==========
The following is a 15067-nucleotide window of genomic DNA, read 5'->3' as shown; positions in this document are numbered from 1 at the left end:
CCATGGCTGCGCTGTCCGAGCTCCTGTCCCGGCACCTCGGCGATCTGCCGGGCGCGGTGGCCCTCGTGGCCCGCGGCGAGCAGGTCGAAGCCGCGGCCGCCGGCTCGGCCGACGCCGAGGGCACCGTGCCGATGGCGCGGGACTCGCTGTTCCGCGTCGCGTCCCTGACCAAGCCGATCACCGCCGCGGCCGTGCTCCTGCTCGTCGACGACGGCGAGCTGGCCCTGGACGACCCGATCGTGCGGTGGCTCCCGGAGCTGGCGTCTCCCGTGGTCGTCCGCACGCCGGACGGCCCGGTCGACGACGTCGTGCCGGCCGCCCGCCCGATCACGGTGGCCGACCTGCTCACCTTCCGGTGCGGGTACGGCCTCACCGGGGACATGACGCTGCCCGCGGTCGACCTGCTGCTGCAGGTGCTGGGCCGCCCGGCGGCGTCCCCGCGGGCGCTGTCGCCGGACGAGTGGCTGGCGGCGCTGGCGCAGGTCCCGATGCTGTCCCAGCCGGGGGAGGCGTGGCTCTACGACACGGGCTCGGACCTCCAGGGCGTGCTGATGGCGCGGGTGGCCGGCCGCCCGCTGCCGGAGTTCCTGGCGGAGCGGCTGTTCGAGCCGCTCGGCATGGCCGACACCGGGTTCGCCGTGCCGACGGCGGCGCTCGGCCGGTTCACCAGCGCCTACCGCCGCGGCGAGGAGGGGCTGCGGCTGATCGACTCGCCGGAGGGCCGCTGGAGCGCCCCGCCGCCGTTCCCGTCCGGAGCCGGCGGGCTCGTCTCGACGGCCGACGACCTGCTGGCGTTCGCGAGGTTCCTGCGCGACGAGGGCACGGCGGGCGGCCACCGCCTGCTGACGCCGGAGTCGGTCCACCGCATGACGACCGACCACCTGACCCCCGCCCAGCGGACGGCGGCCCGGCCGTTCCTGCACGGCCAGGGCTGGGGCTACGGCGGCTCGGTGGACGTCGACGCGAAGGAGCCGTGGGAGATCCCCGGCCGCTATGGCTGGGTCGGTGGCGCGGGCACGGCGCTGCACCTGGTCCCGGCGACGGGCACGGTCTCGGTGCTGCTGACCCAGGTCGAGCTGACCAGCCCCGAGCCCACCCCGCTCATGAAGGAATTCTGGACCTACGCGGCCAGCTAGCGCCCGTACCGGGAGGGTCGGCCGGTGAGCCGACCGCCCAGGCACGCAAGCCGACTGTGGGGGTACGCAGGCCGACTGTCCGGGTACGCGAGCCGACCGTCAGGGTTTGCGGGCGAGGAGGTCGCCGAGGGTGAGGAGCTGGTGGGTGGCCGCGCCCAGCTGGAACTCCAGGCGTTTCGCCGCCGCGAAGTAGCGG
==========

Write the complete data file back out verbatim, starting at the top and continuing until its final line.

The following is a 15067-nucleotide window of genomic DNA, read 5'->3' as shown; positions in this document are numbered from 1 at the left end:
CCATGGCTGCGCTGTCCGAGCTCCTGTCCCGGCACCTCGGCGATCTGCCGGGCGCGGTGGCCCTCGTGGCCCGCGGCGAGCAGGTCGAAGCCGCGGCCGCCGGCTCGGCCGACGCCGAGGGCACCGTGCCGATGGCGCGGGACTCGCTGTTCCGCGTCGCGTCCCTGACCAAGCCGATCACCGCCGCGGCCGTGCTCCTGCTCGTCGACGACGGCGAGCTGGCCCTGGACGACCCGATCGTGCGGTGGCTCCCGGAGCTGGCGTCTCCCGTGGTCGTCCGCACGCCGGACGGCCCGGTCGACGACGTCGTGCCGGCCGCCCGCCCGATCACGGTGGCCGACCTGCTCACCTTCCGGTGCGGGTACGGCCTCACCGGGGACATGACGCTGCCCGCGGTCGACCTGCTGCTGCAGGTGCTGGGCCGCCCGGCGGCGTCCCCGCGGGCGCTGTCGCCGGACGAGTGGCTGGCGGCGCTGGCGCAGGTCCCGATGCTGTCCCAGCCGGGGGAGGCGTGGCTCTACGACACGGGCTCGGACCTCCAGGGCGTGCTGATGGCGCGGGTGGCCGGCCGCCCGCTGCCGGAGTTCCTGGCGGAGCGGCTGTTCGAGCCGCTCGGCATGGCCGACACCGGGTTCGCCGTGCCGACGGCGGCGCTCGGCCGGTTCACCAGCGCCTACCGCCGCGGCGAGGAGGGGCTGCGGCTGATCGACTCGCCGGAGGGCCGCTGGAGCGCCCCGCCGCCGTTCCCGTCCGGAGCCGGCGGGCTCGTCTCGACGGCCGACGACCTGCTGGCGTTCGCGAGGTTCCTGCGCGACGAGGGCACGGCGGGCGGCCACCGCCTGCTGACGCCGGAGTCGGTCCACCGCATGACGACCGACCACCTGACCCCCGCCCAGCGGACGGCGGCCCGGCCGTTCCTGCACGGCCAGGGCTGGGGCTACGGCGGCTCGGTGGACGTCGACGCGAAGGAGCCGTGGGAGATCCCCGGCCGCTATGGCTGGGTCGGTGGCGCGGGCACGGCGCTGCACCTGGTCCCGGCGACGGGCACGGTCTCGGTGCTGCTGACCCAGGTCGAGCTGACCAGCCCCGAGCCCACCCCGCTCATGAAGGAATTCTGGACCTACGCGGCCAGCTAGCGCCCGTACCGGGAGGGTCGGCCGGTGAGCCGACCGCCCAGGCACGCAAGCCGACTGTGGGGGTACGCAGGCCGACTGTCCGGGTACGCGAGCCGACCGTCAGGGTTTGCGGGCGAGGAGGTCGCCGAGGGTGAGGAGCTGGTGGGTGGCCGCGCCCAGCTGGAACTCCAGGCGTTTCGCCGCCGCGAAGTAGCGG